Our narrator disappoints his wife, ransacks his home and tracks down a mentor.
“And the measurements I use inside the plant . . . well, I’m not absolutely sure, but I don’t think they’re really telling the whole story…”
Page by Page
P055 – “Look, don’t give me any grief, Julie; this is important.” Not a good thing to the person who should be most important in your life. Privileging one thing as ‘important’ implies that everything else is not.
P056 – “Your old address book . . .” Our narrator is quizzing his mother on the location of things in his childhood bedroom.
P057 – “Mom, I need to use your phone.” With urgency, Alex prioritizes finding a solution to his problem. Finding Jonah will help him achieve his corporate goal – but perhaps at the cost of his personal goals.
P058 – “The goal of a manufacturing organization is to make money,” I say to him. “And everything else we do is a means to achieve the goal.” BINGO.
P059 – “”And the measurements I use inside the plant . . . well, I’m not absolutely sure, but I don’t think they’re really telling the whole story,” I say.” The writer is surrounded by word salad, gobbledy-gook and vanity metrics when he tries to analyze his plant. Bureaucracy has surrounded itself with silly words.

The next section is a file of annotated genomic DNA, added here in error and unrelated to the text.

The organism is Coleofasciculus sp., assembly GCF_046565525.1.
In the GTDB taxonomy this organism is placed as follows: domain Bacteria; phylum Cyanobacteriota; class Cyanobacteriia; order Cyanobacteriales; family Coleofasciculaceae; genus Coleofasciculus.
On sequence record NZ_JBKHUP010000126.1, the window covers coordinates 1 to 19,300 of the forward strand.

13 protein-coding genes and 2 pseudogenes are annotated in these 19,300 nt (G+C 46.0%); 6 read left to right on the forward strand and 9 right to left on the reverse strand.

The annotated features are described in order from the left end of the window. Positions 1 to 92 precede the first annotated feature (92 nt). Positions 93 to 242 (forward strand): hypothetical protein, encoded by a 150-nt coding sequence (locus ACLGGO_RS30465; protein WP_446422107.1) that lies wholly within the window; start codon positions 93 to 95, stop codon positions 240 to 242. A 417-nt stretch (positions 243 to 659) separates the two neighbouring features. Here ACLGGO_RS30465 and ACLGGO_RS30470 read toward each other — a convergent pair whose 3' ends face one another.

P060 – “Their names are throughput, inventory and operational expense.” These are the terms that matter.
“Throughput,” he says, “is the rate at which the system generates money through sales.” The closest accounting concept is ‘cash conversion cycle’ – this metric does wonders in helping a company understand the rate at which a customer request is turned into profit.
P061 – “Everything you manage in your plant is covered by those measurements,” he says.
“We are not concerned with local optimums.”
Creating a profit center on one part of the business, while losses at another – makes no sense to shareholders. A business is a portfolio of profits produced from a portfolio of activity – grow the profitable portfolio.